China shows continued contraction in manufacturing

      Manufacturing activity in China rose slightly in September, but remained in contractionary territory for the 11th consecutive month, indicating that the world’s second-largest economy is still slowing. The HSBC China Manufacturing Purchasing Managers' Index rose to a final reading of 47.9, compared with a preliminary reading of 47.8 announced last week, and a final reading of 47.6 for August, HSBC Holdings PLC said.

A reading below 50 indicates a contraction in manufacturing activity from the previous month, while a reading above 50 indicates expansion. New export orders fell at the fastest rate since March of 2009, HSBC said, when the global economy was still reeling from the financial crisis. According to the Wall Street Journal, the export orders reading indicate that economic weakness in major export markets such as the U.S. and Europe is continuing to have an impact on China . "A number of firms reported that demand had weakened amongst key trading partners due to a tough economic environment," HSBC said. "Chinese manufacturing growth is likely to be bottoming out. However, the sharper contraction of new export orders and the lingering pressures on job markets mean that Beijing should step up easing to support growth and employment," HSBC's chief economist for China, Qu Hongbin, said in a statement.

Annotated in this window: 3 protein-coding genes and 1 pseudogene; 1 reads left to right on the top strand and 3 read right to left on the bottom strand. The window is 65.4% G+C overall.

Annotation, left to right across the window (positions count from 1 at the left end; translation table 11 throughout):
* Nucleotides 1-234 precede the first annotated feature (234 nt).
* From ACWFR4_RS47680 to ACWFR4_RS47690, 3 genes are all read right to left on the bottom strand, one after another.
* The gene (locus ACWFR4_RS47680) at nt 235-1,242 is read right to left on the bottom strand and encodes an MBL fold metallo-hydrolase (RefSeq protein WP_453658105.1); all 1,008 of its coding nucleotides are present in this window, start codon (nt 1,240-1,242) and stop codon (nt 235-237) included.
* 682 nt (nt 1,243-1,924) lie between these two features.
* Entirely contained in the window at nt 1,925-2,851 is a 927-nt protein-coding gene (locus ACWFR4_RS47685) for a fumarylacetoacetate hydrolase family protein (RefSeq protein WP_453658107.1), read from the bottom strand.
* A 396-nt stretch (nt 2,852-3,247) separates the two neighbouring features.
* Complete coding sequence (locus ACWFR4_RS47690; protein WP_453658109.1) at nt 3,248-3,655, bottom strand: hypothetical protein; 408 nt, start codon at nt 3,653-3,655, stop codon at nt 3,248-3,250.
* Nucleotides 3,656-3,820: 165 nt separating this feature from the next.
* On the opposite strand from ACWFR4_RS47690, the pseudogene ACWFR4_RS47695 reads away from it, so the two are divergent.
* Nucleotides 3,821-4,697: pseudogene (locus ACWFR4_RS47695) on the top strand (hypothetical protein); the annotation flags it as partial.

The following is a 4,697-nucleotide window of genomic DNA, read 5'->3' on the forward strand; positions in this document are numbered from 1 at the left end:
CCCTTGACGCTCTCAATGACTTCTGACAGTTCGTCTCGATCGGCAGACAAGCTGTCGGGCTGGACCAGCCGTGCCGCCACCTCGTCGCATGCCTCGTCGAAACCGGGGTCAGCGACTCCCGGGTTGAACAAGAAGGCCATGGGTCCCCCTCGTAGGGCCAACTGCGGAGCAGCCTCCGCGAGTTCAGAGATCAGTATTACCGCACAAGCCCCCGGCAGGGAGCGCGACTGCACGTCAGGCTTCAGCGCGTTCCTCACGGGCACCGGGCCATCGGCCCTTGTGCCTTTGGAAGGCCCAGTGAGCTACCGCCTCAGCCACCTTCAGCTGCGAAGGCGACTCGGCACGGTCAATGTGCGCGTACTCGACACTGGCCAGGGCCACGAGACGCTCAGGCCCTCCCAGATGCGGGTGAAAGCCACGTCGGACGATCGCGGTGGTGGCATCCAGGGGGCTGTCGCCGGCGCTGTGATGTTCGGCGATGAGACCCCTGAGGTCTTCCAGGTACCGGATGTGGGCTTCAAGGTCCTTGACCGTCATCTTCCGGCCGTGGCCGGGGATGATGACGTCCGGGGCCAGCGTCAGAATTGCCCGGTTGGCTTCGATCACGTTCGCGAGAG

According to the report, China has taken a series of measures over the past several months to support growth, but many economists said the government's reaction to the slowdown has been less intense than expected, possibly due to fear of a rebound in inflation or property prices. In the most recent move, the General Administration of Customs announced a series of measures to stimulate trade growth, including scrapping some customs charges and simplifying procedures for trade companies, the report added.

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